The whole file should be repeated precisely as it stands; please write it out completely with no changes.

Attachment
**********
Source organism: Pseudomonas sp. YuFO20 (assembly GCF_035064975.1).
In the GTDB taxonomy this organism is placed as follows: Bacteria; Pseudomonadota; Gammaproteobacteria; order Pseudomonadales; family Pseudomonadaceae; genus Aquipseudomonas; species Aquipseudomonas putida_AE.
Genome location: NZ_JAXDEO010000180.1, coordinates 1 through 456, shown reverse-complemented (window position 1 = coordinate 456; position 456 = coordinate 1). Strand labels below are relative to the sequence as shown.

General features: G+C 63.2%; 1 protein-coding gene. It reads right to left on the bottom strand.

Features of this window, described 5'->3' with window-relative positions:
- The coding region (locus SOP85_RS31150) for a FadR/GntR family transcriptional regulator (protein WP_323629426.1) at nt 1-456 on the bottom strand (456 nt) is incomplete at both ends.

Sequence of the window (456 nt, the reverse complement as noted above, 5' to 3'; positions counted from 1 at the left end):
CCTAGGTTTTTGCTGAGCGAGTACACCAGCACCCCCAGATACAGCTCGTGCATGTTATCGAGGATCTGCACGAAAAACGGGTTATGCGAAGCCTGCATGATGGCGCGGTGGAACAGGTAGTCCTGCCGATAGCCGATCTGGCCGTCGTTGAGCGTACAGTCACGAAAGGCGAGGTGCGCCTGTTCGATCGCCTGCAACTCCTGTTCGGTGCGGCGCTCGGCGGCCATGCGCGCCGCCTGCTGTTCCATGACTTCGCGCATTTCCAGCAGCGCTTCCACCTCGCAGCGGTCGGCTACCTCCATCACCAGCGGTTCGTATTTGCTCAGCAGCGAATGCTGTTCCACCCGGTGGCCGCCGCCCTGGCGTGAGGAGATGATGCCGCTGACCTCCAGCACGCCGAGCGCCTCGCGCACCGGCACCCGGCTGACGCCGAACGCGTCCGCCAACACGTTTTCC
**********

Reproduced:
Source organism: Pseudomonas sp. YuFO20 (assembly GCF_035064975.1).
In the GTDB taxonomy this organism is placed as follows: Bacteria; Pseudomonadota; Gammaproteobacteria; order Pseudomonadales; family Pseudomonadaceae; genus Aquipseudomonas; species Aquipseudomonas putida_AE.
Genome location: NZ_JAXDEO010000180.1, coordinates 1 through 456, shown reverse-complemented (window position 1 = coordinate 456; position 456 = coordinate 1). Strand labels below are relative to the sequence as shown.

General features: G+C 63.2%; 1 protein-coding gene. It reads right to left on the bottom strand.

Features of this window, described 5'->3' with window-relative positions:
- The coding region (locus SOP85_RS31150) for a FadR/GntR family transcriptional regulator (protein WP_323629426.1) at nt 1-456 on the bottom strand (456 nt) is incomplete at both ends.

Sequence of the window (456 nt, the reverse complement as noted above, 5' to 3'; positions counted from 1 at the left end):
CCTAGGTTTTTGCTGAGCGAGTACACCAGCACCCCCAGATACAGCTCGTGCATGTTATCGAGGATCTGCACGAAAAACGGGTTATGCGAAGCCTGCATGATGGCGCGGTGGAACAGGTAGTCCTGCCGATAGCCGATCTGGCCGTCGTTGAGCGTACAGTCACGAAAGGCGAGGTGCGCCTGTTCGATCGCCTGCAACTCCTGTTCGGTGCGGCGCTCGGCGGCCATGCGCGCCGCCTGCTGTTCCATGACTTCGCGCATTTCCAGCAGCGCTTCCACCTCGCAGCGGTCGGCTACCTCCATCACCAGCGGTTCGTATTTGCTCAGCAGCGAATGCTGTTCCACCCGGTGGCCGCCGCCCTGGCGTGAGGAGATGATGCCGCTGACCTCCAGCACGCCGAGCGCCTCGCGCACCGGCACCCGGCTGACGCCGAACGCGTCCGCCAACACGTTTTCC